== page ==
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Conservatives for cap on non-EU economic migrants

Next Government to also address unresolved budgetary crisis 10th May 2010: The Conservatives have suggested the introduction an annual limit for non-EU economic migrants.

After emerging as the largest party in the general polls held last week, the Conservatives have also suggested severer immigration controls. Even the basis for students entering the UK to study is expected to undergo a change.

This is not all. At a micro-level, the cuts to the UK public sector may well mean hardship for many in the diaspora. The Caribbean community in the UK is employed excessively in the public sector. It is already predicted the government may have to cut as much as 10 per cent of the workforce.

Even if job losses can be limited to 0.1m in the public sector as Unison, the union representing many in the diaspora forecasts effect on payments and visits to friends and family may well be harsh.

It is already clear Britain’s next government will have to address swiftly an unresolved budgetary crisis. The crisis will involve a cut in public expenditure of at least US $24 billion by 2014.

The electorate is under no false impression that this means severe cuts in public expenditure and/or tax increases, but during the election campaign no party leader was prepared to make obvious the detail of what this meant in practice for fear of losing the popular vote.

In terms of policy, the Conservative and Liberal Democrats have said they would repeal Labour’s controversial and discriminatory Air Passenger Duty that places the Caribbean in a higher tax band than the US.

 Both parties have said that they will introduce a per plane tax aimed at encouraging a switch to fuller and cleaner planes based on the actual distance flown and possibly on the fuel efficiency of the aircraft used.

The Liberal Democrats are expected to introduce a regional points-based system with a view to ensuring that migrants are only able to work where they are needed; increase enforcement activity; and reintroduce exit checks at all ports and airports.

Importantly for the many undocumented individuals in Britain from the Caribbean the Liberal Democrats would “allow law abiding families” to earn citizenship and “enable illegal migrants who entered the UK up to 2010, who have been in the UK for 10 years, [who] speak English and have a clean record, to earn citizenship.”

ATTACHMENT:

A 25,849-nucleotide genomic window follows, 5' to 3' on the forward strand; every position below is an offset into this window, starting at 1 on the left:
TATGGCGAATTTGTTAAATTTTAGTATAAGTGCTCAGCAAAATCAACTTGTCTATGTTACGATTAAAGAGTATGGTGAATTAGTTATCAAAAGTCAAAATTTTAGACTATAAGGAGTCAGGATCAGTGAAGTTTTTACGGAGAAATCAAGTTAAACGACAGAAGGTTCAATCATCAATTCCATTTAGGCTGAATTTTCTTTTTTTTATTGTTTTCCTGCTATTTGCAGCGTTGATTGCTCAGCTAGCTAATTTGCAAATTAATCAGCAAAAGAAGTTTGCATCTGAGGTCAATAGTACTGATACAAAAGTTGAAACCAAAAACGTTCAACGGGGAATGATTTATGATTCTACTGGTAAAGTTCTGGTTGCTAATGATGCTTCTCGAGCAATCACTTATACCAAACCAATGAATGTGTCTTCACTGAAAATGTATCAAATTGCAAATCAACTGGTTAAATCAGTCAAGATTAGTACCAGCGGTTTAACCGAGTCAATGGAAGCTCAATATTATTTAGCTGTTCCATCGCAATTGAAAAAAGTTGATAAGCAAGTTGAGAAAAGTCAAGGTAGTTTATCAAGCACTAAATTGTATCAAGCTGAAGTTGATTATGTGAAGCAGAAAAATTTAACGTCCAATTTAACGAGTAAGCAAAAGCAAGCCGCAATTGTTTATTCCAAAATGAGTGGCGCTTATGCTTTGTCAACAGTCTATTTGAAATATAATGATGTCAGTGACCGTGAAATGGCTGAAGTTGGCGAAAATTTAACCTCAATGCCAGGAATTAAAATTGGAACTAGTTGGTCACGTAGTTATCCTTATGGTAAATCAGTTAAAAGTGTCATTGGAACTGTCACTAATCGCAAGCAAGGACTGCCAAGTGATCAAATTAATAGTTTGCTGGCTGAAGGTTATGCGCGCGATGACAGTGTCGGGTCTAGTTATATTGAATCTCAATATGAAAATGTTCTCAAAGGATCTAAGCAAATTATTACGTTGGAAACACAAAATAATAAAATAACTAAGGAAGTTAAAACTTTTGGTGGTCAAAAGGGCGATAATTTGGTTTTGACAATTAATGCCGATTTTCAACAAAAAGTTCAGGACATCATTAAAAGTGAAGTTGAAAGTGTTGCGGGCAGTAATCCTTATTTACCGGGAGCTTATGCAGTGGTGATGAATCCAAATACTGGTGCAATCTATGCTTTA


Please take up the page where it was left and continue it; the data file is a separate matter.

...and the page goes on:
Studies undertaken before the election by the Institute of Fiscal Studies, an esteemed think tank, make clear that savings on this scale would require a very large cut in public sector spending. This will also signify freezing social security benefits and testing aspects of the social service provision besides abolishing a range of benefits given to the elderly. This will also necessitate slashing military spending by around one third and cutting spending on prisons, road and rail transport, schools, and teaching. Most politicians believed cuts on this scale would denote political suicide.

All this may sound familiar in the Caribbean but in the UK’s case addressing a budget deficit on this scale will undoubtedly impact on the Caribbean as well. At a macro-level Britain has no option other than to change the way it positions and presents itself in the world.

Britain has to have a defence review and it is likely, especially if the Conservatives win power, that there will be an accompanying foreign policy review.

Both will be driven by cuts in spending. Already defence think tanks are questioning how Britain will deliver the defence responsibility for its overseas territories of which there are five in the Caribbean and which effectively lock the UK into the region. Consideration is also likely to be given from 2011 on to cuts in British diplomatic representation in the Latin American and Caribbean region and to the UK’s trade promotional activities.

 The UK elections this time also suggest UK electorate has fallen out of love with its political class and that the Conservative and Labour parties can no longer rely on the pre-eminence of the two party systems.

This is  being attributed to extensive public outrage at the way in which Members of Parliament exploited their expenses; disillusion with the rise and rise of career politicians; and a narrowing in the philosophical approach between the main parties that makes one largely impossible to tell apart from another.

The most likely outcome, it seems, will be a minority Conservative government running Britain in the national interest with some form of critical support from the Liberal Democrats as long as there is a commitment to a change in the voting system.

Britain’s May 6 general election accurately reflected the views of the opinion polls and the electorate more generally that there should be no single party with a clear majority. It also confirmed that Britain’s’ first past the post electoral system is broken and in desperate need of reform.

The consequence was an unusually large number of independently- minded and floating voters, and a thirst for a new kind of politics that resulted, to almost everyone’s surprise, in the emergence of Nick Clegg, the young leader of Britain’s third main political party, the Liberal Democrats.

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